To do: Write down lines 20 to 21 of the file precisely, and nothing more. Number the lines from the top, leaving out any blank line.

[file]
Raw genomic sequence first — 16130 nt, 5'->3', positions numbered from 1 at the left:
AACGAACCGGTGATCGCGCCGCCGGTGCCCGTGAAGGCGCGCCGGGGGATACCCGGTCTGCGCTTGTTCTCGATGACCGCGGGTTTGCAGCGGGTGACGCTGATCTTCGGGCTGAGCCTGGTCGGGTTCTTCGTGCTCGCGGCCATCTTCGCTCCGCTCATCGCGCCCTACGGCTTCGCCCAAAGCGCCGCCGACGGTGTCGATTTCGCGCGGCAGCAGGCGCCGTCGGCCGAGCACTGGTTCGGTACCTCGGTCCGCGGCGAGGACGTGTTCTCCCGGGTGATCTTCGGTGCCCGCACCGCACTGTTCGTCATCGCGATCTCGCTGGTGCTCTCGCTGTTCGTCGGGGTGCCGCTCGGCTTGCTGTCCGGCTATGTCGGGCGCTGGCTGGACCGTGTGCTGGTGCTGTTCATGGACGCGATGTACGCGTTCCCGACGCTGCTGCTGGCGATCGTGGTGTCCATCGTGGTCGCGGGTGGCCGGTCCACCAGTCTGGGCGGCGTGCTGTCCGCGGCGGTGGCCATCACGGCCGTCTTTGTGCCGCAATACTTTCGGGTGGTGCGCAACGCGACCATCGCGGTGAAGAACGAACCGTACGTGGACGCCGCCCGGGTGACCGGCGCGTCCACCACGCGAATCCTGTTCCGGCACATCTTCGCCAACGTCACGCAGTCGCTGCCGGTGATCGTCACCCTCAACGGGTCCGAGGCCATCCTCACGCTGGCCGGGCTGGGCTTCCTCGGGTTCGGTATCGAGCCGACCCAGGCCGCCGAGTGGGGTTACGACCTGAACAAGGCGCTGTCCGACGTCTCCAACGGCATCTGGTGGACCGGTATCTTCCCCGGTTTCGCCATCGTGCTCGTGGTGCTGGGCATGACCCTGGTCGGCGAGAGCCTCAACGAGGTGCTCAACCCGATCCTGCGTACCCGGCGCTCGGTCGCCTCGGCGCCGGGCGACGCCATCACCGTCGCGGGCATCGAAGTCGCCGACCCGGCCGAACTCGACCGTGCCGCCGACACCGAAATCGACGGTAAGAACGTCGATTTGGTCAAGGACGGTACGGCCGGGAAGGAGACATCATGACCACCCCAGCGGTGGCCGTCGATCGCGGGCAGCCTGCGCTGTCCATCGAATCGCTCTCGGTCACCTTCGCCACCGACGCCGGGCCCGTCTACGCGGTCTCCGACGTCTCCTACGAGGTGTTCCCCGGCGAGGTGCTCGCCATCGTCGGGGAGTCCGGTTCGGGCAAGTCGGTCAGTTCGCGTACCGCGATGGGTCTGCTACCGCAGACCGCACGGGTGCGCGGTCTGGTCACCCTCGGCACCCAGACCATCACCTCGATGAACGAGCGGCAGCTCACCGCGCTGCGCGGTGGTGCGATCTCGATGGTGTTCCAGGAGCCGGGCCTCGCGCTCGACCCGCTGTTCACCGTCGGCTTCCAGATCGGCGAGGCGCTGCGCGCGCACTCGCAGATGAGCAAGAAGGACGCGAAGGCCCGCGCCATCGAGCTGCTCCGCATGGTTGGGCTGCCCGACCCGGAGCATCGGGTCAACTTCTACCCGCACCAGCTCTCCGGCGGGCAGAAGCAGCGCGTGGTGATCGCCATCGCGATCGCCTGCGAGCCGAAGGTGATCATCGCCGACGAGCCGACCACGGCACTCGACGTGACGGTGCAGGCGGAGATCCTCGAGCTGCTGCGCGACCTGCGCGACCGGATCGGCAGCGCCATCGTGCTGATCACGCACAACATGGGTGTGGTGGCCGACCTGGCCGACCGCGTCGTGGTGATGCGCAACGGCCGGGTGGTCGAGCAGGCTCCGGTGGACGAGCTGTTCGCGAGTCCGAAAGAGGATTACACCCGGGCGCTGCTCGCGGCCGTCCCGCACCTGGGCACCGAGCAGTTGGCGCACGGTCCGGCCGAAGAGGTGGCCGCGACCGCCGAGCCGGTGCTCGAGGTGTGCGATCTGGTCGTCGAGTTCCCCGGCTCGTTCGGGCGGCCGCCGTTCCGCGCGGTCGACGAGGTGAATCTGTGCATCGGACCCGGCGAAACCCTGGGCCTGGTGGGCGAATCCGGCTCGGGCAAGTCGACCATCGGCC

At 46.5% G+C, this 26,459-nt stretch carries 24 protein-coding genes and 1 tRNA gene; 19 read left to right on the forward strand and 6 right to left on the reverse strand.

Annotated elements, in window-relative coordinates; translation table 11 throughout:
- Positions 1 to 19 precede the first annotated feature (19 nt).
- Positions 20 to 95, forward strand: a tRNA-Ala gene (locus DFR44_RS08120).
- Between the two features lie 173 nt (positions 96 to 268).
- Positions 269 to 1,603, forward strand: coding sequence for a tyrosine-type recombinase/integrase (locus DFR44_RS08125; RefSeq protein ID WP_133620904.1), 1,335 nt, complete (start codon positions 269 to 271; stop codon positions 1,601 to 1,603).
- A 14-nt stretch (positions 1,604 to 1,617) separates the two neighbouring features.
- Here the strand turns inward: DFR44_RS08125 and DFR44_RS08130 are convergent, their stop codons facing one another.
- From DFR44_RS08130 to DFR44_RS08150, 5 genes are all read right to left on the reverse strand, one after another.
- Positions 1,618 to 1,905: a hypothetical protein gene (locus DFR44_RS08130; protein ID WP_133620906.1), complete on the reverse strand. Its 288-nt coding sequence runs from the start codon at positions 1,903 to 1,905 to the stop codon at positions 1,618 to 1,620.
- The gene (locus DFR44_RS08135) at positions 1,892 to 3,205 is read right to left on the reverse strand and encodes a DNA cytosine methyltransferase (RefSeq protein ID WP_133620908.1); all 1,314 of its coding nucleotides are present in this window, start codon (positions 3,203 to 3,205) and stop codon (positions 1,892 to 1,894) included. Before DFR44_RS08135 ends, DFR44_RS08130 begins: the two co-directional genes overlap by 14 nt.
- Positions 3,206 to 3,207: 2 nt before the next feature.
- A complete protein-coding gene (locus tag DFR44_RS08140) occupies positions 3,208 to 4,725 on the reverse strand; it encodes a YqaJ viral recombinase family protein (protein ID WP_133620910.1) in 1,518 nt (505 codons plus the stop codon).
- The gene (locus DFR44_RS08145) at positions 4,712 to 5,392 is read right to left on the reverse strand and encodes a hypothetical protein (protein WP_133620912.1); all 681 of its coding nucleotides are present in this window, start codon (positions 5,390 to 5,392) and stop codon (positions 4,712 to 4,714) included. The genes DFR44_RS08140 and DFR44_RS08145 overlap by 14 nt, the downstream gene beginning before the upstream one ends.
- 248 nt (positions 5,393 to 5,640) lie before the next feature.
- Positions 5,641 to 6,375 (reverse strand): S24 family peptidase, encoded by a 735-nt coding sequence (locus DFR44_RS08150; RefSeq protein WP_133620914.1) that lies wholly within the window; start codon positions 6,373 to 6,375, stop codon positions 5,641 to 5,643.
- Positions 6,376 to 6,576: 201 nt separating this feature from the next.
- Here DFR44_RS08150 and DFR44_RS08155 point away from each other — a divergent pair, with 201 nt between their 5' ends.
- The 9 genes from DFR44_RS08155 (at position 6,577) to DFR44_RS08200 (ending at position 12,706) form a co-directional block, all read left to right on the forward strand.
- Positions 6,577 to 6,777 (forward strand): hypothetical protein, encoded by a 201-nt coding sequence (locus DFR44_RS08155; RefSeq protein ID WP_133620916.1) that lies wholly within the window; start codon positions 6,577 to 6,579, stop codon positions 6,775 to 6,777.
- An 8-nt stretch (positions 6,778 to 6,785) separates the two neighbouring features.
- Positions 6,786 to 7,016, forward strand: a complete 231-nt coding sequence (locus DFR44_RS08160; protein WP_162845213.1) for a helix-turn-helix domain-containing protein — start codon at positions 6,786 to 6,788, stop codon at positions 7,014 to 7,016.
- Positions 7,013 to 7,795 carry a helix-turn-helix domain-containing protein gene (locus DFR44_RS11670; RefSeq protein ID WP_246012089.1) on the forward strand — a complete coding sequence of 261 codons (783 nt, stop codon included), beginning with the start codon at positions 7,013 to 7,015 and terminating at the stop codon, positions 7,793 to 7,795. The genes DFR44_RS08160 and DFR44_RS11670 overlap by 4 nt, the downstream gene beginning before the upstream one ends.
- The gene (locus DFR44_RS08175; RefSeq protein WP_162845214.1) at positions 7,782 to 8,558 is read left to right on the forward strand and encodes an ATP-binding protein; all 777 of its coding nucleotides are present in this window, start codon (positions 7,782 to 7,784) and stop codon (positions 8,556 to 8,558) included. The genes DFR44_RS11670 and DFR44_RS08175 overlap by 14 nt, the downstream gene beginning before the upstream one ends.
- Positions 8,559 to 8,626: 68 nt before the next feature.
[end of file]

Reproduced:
- Here DFR44_RS08150 and DFR44_RS08155 point away from each other — a divergent pair, with 201 nt between their 5' ends.
- The 9 genes from DFR44_RS08155 (at position 6,577) to DFR44_RS08200 (ending at position 12,706) form a co-directional block, all read left to right on the forward strand.